Zen and the Art of Connected Hardware

There’s a classic novel that’s dwelled, unread, on my bookshelf for nearly 30 years. Last weekend, I finally got around to finishing it. Using a backroads trip from midwestern America to San Francisco as a vehicle for philosophical discussion, Zen and the Art of Motorcycle Maintenance explores the idea of quality, and how people interact with technology — using the lens of motorcycle technology.

Here’s one of my favorite quotes from the book:

“That’s all the motorcycle is, a system of concepts worked out in steel. There’s no part in it, no shape in it, that is not out of someone’s mind.”

Connected hardware is a lot like the motorcycle at the center of Robert Pirsig’s book. Most people use connected devices without having any idea how they work. But there is a sense among those users of what differentiates high quality connected devices (like Nest, Eero and Sonos) from low quality devices. The feel, the responsiveness, the interfaces in high quality devices create strong positive emotional bonds with users. Low quality devices frustrate users.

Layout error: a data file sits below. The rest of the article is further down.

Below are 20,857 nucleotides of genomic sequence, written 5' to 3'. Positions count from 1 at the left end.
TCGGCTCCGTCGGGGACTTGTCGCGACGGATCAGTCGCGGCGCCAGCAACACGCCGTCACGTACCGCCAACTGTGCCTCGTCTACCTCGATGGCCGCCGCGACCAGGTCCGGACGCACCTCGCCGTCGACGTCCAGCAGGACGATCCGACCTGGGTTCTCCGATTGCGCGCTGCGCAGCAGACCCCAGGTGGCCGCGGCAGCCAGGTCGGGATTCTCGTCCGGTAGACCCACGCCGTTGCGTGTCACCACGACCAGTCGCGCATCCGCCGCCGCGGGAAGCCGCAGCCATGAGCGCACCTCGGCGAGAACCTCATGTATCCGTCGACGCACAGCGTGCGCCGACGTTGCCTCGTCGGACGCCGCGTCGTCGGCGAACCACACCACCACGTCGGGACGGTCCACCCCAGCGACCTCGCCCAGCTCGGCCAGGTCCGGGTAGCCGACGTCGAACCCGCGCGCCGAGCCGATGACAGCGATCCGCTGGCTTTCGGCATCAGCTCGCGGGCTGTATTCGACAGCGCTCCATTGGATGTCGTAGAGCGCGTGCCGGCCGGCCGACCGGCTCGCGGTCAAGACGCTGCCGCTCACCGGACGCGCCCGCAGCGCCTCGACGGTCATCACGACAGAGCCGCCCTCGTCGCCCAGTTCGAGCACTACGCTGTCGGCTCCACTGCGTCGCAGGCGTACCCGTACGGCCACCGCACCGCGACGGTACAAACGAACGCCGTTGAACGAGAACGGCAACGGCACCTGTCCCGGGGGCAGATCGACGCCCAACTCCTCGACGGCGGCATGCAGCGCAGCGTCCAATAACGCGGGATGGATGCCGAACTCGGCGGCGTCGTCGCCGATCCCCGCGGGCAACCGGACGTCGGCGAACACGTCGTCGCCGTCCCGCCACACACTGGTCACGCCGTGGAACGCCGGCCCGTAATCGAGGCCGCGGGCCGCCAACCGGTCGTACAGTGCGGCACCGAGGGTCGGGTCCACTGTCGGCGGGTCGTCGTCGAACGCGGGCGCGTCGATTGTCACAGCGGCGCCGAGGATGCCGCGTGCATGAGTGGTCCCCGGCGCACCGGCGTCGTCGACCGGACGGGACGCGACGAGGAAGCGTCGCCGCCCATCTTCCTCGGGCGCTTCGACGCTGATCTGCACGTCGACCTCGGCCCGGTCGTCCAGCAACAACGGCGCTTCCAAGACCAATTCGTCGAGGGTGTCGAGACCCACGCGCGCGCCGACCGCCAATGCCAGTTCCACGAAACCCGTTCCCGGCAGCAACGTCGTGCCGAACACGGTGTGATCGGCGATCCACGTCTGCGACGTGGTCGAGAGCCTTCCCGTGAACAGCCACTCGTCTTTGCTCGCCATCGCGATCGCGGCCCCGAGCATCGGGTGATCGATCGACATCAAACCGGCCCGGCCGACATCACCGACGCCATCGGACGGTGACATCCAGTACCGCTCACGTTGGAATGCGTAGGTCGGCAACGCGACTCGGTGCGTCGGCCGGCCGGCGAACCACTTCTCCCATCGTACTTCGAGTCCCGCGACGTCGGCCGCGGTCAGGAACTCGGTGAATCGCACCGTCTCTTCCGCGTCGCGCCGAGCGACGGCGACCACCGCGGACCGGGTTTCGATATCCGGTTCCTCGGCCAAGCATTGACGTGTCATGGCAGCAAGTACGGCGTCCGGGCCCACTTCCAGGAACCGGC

Like a well-designed motorcycle, high-quality connected hardware is created by the minds of great designers and entrepreneurs. Every single part of a great device springs from creativity and genius.

“Steel can be any shape you want if you are skilled enough, and any shape but the one you want if you are not.”

Great devices are the manifestation of the skilled people that created them — they don’t just “happen.” I spend my days looking for those geniuses, helping them, and encouraging them not to compromise their dreams of building quality products. Even if it means a higher price point. Even if it means delayed product launch dates. Give up on quality, and you give up on the soul of your company. Be the entrepreneur that never sacrifices quality.

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